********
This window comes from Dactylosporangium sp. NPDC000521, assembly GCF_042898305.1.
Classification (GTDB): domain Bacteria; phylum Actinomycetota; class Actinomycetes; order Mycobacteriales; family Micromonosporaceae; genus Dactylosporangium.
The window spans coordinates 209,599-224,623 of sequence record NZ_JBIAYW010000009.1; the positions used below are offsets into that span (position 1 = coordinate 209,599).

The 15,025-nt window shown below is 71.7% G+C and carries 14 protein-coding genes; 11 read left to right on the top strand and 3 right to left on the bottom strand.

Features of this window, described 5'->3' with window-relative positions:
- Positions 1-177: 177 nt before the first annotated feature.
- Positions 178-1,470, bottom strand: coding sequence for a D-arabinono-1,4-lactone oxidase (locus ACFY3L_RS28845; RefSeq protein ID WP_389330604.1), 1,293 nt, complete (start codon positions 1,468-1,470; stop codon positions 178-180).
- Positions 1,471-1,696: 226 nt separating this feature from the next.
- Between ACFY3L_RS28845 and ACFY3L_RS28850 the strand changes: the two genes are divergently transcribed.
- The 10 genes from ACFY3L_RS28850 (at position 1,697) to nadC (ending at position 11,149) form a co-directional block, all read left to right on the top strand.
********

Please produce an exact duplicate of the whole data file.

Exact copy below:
This window comes from Dactylosporangium sp. NPDC000521, assembly GCF_042898305.1.
Classification (GTDB): domain Bacteria; phylum Actinomycetota; class Actinomycetes; order Mycobacteriales; family Micromonosporaceae; genus Dactylosporangium.
The window spans coordinates 209,599-224,623 of sequence record NZ_JBIAYW010000009.1; the positions used below are offsets into that span (position 1 = coordinate 209,599).

The 15,025-nt window shown below is 71.7% G+C and carries 14 protein-coding genes; 11 read left to right on the top strand and 3 right to left on the bottom strand.

Features of this window, described 5'->3' with window-relative positions:
- Positions 1-177: 177 nt before the first annotated feature.
- Positions 178-1,470, bottom strand: coding sequence for a D-arabinono-1,4-lactone oxidase (locus ACFY3L_RS28845; RefSeq protein ID WP_389330604.1), 1,293 nt, complete (start codon positions 1,468-1,470; stop codon positions 178-180).
- Positions 1,471-1,696: 226 nt separating this feature from the next.
- Between ACFY3L_RS28845 and ACFY3L_RS28850 the strand changes: the two genes are divergently transcribed.
- The 10 genes from ACFY3L_RS28850 (at position 1,697) to nadC (ending at position 11,149) form a co-directional block, all read left to right on the top strand.